A series of bipartisan bills were signed by Governor Andrew Cuomo on August 20th aimed at supporting business and homeowner investments in solar energy. We outline the bills below.
Bill 34-B, expands the 25% tax credit for non- 3rd party owners, lessees, and PPA off takers. The credit does not exceed $3,750 for “qualified solar energy system equipment expenditures” before September 1st, 2006 or $5,000 on “qualified solar energy system equipment expenditures” after September 1st 2006. Qualified solar expenditures include:
A) Solar equipment installed on a property in the state and is the principal residence of the taxpayer at the time of install.
B) A solar equipment lease of at least 10 years in New York and is the principal residence of the taxpayer at the time of install.
C) Power purchase agreement spanning at least 10 years in New York and is the principal residence of the taxpayer at the time of install.
D) The expenditures connected with installation and labor.
E) This does not include the interest or other finance charges of solar equipment purchase.
Bill A10620 allows a property tax abatement over a “compliance period” of four years available to solar-generating systems installed in cities of one million people or more. The bill covers:
A) Installations before January 1st 2011 can receive a tax credit that is the lesser of:
- 8.75% of facility cost
- 8.75% total amount of taxes payable
B) Installations on or after January 1st 2011 and before January 1st 2013 can receive a tax credit that is the lesser of:
- 5% of facility cost
- 5% total amount of taxes payable
C) Installations on or after January 1st 2013 but before or on January 1st 2015 can receive a tax credit that is the lesser of:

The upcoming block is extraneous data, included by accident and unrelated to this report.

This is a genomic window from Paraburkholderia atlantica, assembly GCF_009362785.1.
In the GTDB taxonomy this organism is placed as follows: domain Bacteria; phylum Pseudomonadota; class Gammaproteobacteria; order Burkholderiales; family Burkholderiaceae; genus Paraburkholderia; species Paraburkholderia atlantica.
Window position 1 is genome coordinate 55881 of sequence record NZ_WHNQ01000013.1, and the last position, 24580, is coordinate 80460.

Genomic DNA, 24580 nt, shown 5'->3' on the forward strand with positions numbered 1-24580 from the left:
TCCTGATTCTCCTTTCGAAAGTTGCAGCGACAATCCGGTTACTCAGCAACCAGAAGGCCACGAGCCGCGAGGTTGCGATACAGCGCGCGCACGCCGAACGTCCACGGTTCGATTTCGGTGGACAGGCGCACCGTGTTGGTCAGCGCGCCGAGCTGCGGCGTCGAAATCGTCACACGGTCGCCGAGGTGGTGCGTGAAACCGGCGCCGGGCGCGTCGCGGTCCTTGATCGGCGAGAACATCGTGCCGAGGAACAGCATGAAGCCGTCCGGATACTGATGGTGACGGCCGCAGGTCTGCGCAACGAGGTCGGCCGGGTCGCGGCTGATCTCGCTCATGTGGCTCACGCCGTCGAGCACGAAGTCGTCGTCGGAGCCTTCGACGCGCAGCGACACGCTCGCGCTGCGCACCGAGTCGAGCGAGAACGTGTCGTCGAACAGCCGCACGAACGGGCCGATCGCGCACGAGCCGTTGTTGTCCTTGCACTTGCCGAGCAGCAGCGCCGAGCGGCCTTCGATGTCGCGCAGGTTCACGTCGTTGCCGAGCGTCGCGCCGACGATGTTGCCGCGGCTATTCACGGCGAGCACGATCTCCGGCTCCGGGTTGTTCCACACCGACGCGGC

- 2.5% of facility cost
- 2.5% total amount of taxes payable
Senate Bill S03203 exempts commercial solar energy system installation costs from state sales tax obligations. Additionally Senate Bill S03203 gives municipalities the power to grant certain systems a tax exemption.
On another note, the much anticipated, “NY Solar Jobs Act” legislation, formally bill A05713 has been watered down under a renamed Assembly Bill A09149. This new bill, proposed by Assemblyman Steven Englebright eliminates language creating a state-wide SREC market due to push back from the New York Senate and Governor’s office. Representatives from Steven Englebright’s office, maintain “cautious optimism” that the bill will gain support when the 2013 Legislative Session begins in January. As of September 7th, the “Solar Jobs Act” is searching for a Senate sponsor.
Analysis of the bill can be found on VoteSolar.org here. The bill sets a solar target of 670 MW in 2015 and ramps up to 3,000 MW in 2021 but segments goals in to three separate requirements, based on type of utility. The bill allows the utilities the ability to define how they plan to achieve the solar mandate and does not specify interim solar requirements between 2015 and 2021.
|Investor Owned Utilities (IOUs)||270 MW||900 MW|
|New York Power Authority||120 MW||400 MW|
|Long Island Power Authority||150 MW||500 MW|